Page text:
Az Yet - She's Magic (2016)

Az Yet
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Az Yet - She's Magic

Az Yet showed promise as a classy R&B vocal group of a new breed upon the release of its 1996 self-titled debut album on LaFace Records. But after scoring big with both pop and soul listeners via the intensely romantic “Last Night” and an endearing remake of Chicago’s “Hard to Say I’m Sorry” (featuring original vocalist/co-writer Peter Cetera), member shuffling and label issues ultimately put a halt to follow-up activity. With the exception of a single and EP in the early 2000s, the guys have remained relatively quiet on the recording front—while continuing to perform in varying configurations. Now, three of the five present on the debut—Marc Nelson, Kenny Terry, and Dion Allen (along with another founding member, Claude Thomas)—have reconvened for a second full-length set, She’s Magic.

Az Yet - She's Magic

Az Yet showed promise as a classy R&B vocal group of a new breed upon the release of its 1996 self-titled debut album on LaFace Records. But after scoring big with both pop and soul listeners via the intensely romantic “Last Night” and an endearing remake of Chicago’s “Hard to Say I’m Sorry” (featuring original vocalist/co-writer Peter Cetera), member shuffling and label issues ultimately put a halt to follow-up activity. With the exception of a single and EP in the early 2000s, the guys have remained relatively quiet on the recording front—while continuing to perform in varying configurations. Now, three of the five present on the debut—Marc Nelson, Kenny Terry, and Dion Allen (along with another founding member, Claude Thomas)—have reconvened for a second full-length set, She’s Magic.

20 years is more than a lifetime in music-industry years, but Az Yet comes to the table with material and delivery bearing both relevance and substance on She’s Magic. While not necessarily breaking new musical ground, the group cleverly has found a way to preserve the subtle vocal sophistication it established back in the mid-‘90s and imbue it with mature lyrics which will appeal to both its loyal fanbase and new recruits. A chief example is the assured “Young Girl,” which explores the supposed advantages that a lady inexperienced in love will enjoy with a more seasoned “older man.” Although slightly hubristic (“I can make a woman out of you, just follow everything that I do”), the story unfolds slowly and seductively atop a mood-setting quiet-storm arrangement. On a similar plane, the romantic “Real Man” charms in a less presumptuous manner and also incorporates some contemporary rhythmic elements that complement the vibe.

As with its debut album, Az Yet keeps the pace cool and the atmosphere smooth throughout, from the opening title cut to the closing rendition of Brian McKnight’s “One Last Cry.” While the harmonies are not always as distinguished as one would hope (several tracks seem to feature just one or two members for their durations), the performances are continuously cultivated and reflective. Listening to the set as a whole, there is never a hint of hurry or compromise in the guys’ vocals. “Love Her Mind” has a familiar old-school sensibility to it, yet is thoughtful and refreshing. Furthermore, Marc Nelson’s co-lead here shows he hasn’t lost any of his earnest soul prowess in the decade since his last solo release.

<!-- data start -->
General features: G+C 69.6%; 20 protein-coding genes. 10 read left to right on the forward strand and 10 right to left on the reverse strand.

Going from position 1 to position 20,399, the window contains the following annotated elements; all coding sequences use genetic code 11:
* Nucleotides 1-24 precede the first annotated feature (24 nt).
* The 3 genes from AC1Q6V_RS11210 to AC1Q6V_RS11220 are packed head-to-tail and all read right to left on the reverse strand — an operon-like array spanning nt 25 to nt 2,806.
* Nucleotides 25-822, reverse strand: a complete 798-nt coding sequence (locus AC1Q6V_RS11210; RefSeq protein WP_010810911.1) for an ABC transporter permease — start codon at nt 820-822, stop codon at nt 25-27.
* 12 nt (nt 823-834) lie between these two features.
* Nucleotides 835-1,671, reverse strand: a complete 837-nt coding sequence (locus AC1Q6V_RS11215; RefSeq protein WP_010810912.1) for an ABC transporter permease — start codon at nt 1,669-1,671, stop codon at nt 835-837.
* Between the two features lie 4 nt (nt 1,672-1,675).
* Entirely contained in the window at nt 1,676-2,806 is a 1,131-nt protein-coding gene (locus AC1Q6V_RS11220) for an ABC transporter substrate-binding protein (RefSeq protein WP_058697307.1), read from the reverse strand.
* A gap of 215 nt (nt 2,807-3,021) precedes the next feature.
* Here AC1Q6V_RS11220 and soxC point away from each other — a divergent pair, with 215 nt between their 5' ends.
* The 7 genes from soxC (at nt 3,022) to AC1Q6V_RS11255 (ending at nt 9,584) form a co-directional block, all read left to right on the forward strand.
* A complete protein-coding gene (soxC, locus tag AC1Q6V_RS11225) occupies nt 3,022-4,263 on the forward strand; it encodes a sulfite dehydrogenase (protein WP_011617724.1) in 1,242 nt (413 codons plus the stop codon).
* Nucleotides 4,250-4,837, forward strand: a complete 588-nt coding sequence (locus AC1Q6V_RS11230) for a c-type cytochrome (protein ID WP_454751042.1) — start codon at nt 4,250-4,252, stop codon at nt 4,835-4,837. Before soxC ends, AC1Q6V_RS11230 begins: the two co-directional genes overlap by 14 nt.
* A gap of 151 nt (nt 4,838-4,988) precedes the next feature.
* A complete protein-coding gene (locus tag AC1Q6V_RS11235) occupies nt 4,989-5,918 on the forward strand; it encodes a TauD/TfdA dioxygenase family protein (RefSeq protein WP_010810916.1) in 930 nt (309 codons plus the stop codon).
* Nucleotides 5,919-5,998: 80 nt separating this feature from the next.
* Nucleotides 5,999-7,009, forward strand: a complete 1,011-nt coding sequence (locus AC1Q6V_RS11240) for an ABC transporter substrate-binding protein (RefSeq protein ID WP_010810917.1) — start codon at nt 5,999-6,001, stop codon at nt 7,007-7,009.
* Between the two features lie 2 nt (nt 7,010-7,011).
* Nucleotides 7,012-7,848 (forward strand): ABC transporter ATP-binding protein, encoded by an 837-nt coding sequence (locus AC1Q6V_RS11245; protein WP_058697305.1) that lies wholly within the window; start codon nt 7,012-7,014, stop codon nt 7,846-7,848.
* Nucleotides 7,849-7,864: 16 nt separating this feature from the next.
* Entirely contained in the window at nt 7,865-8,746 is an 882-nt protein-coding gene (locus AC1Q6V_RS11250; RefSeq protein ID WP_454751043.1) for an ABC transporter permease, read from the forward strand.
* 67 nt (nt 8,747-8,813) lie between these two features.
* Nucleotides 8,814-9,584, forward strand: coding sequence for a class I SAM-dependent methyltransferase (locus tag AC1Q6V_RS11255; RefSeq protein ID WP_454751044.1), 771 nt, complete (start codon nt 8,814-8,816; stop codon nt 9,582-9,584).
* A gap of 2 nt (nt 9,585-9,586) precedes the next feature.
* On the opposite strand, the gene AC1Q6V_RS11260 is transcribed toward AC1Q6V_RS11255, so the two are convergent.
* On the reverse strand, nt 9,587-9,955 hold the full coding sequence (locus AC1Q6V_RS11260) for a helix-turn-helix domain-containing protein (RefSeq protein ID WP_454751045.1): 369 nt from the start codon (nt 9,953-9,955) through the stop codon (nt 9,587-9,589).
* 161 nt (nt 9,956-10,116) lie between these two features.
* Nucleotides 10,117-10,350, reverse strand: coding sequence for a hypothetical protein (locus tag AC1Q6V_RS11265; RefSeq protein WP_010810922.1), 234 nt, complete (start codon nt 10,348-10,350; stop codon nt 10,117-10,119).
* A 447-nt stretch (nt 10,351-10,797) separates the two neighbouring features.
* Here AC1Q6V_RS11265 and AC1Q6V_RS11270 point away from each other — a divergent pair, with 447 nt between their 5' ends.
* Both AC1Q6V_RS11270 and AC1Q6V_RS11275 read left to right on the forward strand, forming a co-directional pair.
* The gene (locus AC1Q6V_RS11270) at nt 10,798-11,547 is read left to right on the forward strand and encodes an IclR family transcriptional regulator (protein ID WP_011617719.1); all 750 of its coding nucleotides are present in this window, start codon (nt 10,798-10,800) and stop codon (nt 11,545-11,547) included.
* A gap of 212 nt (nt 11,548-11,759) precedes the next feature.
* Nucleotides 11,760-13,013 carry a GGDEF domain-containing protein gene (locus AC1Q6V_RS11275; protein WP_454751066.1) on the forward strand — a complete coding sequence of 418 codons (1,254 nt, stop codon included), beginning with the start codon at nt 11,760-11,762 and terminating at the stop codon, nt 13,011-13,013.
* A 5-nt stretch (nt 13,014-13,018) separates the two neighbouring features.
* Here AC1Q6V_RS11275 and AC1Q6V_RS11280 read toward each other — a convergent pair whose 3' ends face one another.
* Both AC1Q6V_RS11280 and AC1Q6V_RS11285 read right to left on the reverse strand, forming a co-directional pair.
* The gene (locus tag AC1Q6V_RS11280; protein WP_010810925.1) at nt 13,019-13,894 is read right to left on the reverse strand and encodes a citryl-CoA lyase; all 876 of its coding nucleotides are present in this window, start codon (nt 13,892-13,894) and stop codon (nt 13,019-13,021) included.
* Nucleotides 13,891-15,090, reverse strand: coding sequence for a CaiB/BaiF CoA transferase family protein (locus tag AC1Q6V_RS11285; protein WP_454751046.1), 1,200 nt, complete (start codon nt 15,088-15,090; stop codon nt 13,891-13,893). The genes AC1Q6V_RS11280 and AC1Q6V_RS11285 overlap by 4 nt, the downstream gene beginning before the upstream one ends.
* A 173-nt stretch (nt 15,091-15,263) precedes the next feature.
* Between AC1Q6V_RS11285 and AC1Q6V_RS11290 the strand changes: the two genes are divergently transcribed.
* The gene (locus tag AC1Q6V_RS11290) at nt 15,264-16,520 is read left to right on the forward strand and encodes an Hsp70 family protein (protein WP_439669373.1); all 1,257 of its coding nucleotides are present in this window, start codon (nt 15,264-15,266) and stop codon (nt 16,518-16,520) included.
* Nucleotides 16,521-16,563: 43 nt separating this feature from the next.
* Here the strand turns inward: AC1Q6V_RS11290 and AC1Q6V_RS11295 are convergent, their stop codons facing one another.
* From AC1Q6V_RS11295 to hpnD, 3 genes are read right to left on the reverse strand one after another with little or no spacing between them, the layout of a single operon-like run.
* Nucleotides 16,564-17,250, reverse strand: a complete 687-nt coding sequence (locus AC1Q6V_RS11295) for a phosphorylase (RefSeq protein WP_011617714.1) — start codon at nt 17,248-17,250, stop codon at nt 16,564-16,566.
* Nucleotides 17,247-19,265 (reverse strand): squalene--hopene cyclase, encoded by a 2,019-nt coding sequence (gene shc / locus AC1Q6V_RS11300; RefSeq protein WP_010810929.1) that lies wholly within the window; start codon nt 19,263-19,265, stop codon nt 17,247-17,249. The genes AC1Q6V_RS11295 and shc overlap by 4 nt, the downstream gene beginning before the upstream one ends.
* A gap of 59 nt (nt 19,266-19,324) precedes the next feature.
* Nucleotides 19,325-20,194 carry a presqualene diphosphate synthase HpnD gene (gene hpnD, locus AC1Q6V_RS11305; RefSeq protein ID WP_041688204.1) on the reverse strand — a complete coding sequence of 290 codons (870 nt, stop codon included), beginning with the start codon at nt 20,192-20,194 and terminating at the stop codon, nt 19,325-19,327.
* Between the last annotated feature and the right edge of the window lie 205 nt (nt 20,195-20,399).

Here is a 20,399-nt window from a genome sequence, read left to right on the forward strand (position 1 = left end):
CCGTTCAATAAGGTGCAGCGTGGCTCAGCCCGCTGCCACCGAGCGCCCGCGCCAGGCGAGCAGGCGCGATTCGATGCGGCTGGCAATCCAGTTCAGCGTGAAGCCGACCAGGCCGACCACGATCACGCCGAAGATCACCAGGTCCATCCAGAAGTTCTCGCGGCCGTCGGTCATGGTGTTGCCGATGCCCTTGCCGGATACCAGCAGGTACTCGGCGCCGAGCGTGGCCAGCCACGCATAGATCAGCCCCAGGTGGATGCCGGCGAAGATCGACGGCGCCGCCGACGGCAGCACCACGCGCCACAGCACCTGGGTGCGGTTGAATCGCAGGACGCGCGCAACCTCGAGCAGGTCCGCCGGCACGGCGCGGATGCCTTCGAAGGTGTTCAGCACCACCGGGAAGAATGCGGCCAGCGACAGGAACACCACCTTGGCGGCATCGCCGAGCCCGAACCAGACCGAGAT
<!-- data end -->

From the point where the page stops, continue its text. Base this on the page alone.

Several remakes appear on She’s Magic: the aforementioned “One Last Cry,” Seal’s “Kiss from a Rose,” and a re-recording of “Last Night.” Both “One Last Cry” and “Kiss from a Rose” are performed a cappella, a treatment which works particularly well on the latter. The bass, baritone, and tenor tones are all vibrant and full, embedding a vulnerable charm into the song’s soul-searching words. “One Last Cry,” which is relatively close in feel to the original McKnight version, is also pleasing, but the new cut of “Last Night” is a bit tepid. Trying to emulate the original production of Babyface and Mervyn Warren is a lost cause; still, the guys attempt to replicate their signature hit with the same nuances that made it successful. It’s the only moment on the album that comes off as a tad inauthentic.

She’s Magic is an unassuming, refreshingly unpretentious collection of tunes performed with impressive aplomb and sensitivity. Az Yet has accomplished the commendable task of revisiting the distinctive refinement employed on its first album without being obvious. Though the production quality may not be on quite the same scale, it is wisely understated and doesn’t deter from the enjoyment of the quality songs presented (apart from the new version of “Last Night”). Listeners expecting to find pure nostalgia may be pleasantly surprised by the eloquent attributes of the repertoire and the cool comportment with which it is delivered. Recommended.

by Justin Kantor

 
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